Bad news: We have had more than enough rain this summer which means farmers had to race against storms to try to get hay put up. Check with your regular hay supplier early to see what availability they have. Local hays may be difficult to get. Luckily farmers are farmers and they watch the weather more closely than Dr. Lacher (which is saying something since she has been known to check the radar every 5 minutes). So while hay may be a bit tougher to find most of them should be able to take care of their regular customers.

Coastal hay has a bad reputation when it comes to colic. Some of that is earned. Horses on lots of coastal and nothing else will often colic. Horses suddenly put on a round bale of coastal will colic (especially if this happens after 6pm on a weeknight or anytime on a weekend). Luckily there are easy ways to minimize your coastal hay colic risk.

Most important: gradually increase your horse’s hay. If your horse isn’t normally on hay during the summer now is the time to gradually start them on hay. Begin with 3-4 pounds of hay per day. Increase by about 1 pound weekly until your horse is leaving some hay behind. Once they are leaving hay you may put out a round roll of hay if that’s your feeding preference. Once your horse is on 8 pounds of coastal hay daily you should add in about 2 pounds of alfalfa or peanut hay daily. Alfalfa and peanut hays draw water in to the intestinal tract helping reduce the risk of colic.

Don’t feed coastal? We’ve got a plan for that too. Northern Grass and grass/alfalfa mix hays are excellent choices for many horses. Timothy, Orchard, and Brome hays are the most common grasses. You don’t have to worry about colics due to hay with these types of hays and they provide more nutrition than coastal hay. But they provide more nutrition than coastal hay and sometimes that’s too many calories. For the easy keeper or Insulin Resistant horse we don’t recommend more than 2-3 pounds of these hays per day added to a base of a coastal.

Want to get the most out of your hay dollar? Consider some type of feeding system. Slow feed hay nets come in sizes from a flake or two to an entire round roll. Hay nets have numerous benefits including slowing your horse down which makes your hay last longer, decreasing the calories they consume from hay, keeping them eating small amounts for longer, keeping their feet, manure, and urine out of the hay, and keeping them from stuffing their nose in the bale which often causes problems with allergies. We haven’t found a reason not to use these hay nets yet. One of our technicians, Nancy, began using them on her coastal round bale and got an addition 10 days out of the roll and her two older horses were able to stop taking medication for their heaves since they couldn’t stick their noses into the bale. If hay nets aren’t your thing check out YouTube for about a million different slow feed hay DIY options. Check out this one: https://www.youtube.com/watch?v=l7Ws8–3IOU for starters.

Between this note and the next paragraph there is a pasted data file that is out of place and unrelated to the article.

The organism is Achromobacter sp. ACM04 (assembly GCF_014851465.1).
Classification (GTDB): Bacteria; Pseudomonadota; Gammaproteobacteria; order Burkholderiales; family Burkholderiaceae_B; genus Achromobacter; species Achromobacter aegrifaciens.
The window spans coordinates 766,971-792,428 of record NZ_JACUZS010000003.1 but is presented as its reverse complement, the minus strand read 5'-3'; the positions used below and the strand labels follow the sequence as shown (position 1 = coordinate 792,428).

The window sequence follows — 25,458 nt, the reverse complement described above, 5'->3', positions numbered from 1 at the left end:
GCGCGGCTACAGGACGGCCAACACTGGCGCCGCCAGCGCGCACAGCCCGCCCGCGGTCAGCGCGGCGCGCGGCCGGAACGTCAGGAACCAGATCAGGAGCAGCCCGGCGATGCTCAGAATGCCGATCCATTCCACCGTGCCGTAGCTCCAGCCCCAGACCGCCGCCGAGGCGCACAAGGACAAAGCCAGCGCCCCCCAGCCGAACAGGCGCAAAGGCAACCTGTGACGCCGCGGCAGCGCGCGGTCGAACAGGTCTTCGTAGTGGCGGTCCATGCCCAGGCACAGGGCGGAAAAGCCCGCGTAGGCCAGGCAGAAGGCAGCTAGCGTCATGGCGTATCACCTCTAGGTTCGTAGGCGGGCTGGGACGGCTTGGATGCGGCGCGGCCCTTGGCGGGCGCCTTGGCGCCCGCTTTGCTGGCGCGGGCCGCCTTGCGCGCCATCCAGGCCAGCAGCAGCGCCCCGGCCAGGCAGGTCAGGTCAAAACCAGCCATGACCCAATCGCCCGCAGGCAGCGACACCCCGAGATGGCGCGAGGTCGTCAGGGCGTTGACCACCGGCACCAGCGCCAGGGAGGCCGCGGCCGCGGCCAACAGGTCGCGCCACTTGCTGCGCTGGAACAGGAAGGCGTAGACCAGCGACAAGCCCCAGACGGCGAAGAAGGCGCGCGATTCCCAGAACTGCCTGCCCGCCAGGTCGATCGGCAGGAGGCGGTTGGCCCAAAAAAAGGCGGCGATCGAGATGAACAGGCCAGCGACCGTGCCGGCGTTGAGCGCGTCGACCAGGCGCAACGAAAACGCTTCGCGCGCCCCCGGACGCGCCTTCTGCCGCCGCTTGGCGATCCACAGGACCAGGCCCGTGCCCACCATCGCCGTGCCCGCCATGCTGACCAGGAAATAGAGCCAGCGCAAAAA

We are here to help you design the perfect nutritional system for your horse, your life, and your farm. Gives us call, e-mail, or text!

Erica’s Corner

For starters, I went and got married. It was a great day with everyone in costume, amazing cake (very important with my sweet tooth), and fantastic pizza from Villagios (also important). In typical Dr. Lacher fashion I did things a little weird. We took a bit of a honeymoon pre-wedding since Dr. Vurgason is expecting her first child any moment now. I asked Baby Vurgason to wait until after the wedding to appear but now we are ready and she can come any time!

I don’t know about you guys but I am officially ready for Fall! I love Summer but like all things we love too much is not a good thing. My horses are all hairy and need clipped but doing that while sweating is just no fun!

With the time change we are now relegated to riding in the very tiny area where I have some light. This always involves spooking at the imaginary dragons that live just outside the lit area. Good times!!! At least there is Pumpkin Spice everything to make it all better.

Tech Spot:

In this month’s Tech Corner, I’d like to talk about what tending to Coby’s wounds has taught us. Coby is the horse who fell through the floor of the horse trailer approximately 3 months ago. The bones were exposed on both hind legs and one tendon was torn.
The first thing we all learned is the importance of working with dedicated owners who are willing to devote the time and effort necessary for the patient to make a full recovery. This includes following the directions and time line set forth by your vet which is best determined by IMMEDIATE consultation with your vet. Coby’s owners did an excellent job! The second thing we learned is that good old well water does amazing things! Lots and lots of “shower effect” hosing of the wounds clean them quite nicely and helps reduce swelling and discomfort. We were able to experiment with amnion, provided by another client, and discovered that it does not attach to bone but loves granulation tissue. We also used a dressing called Cica care, which accelerated the healing process dramatically.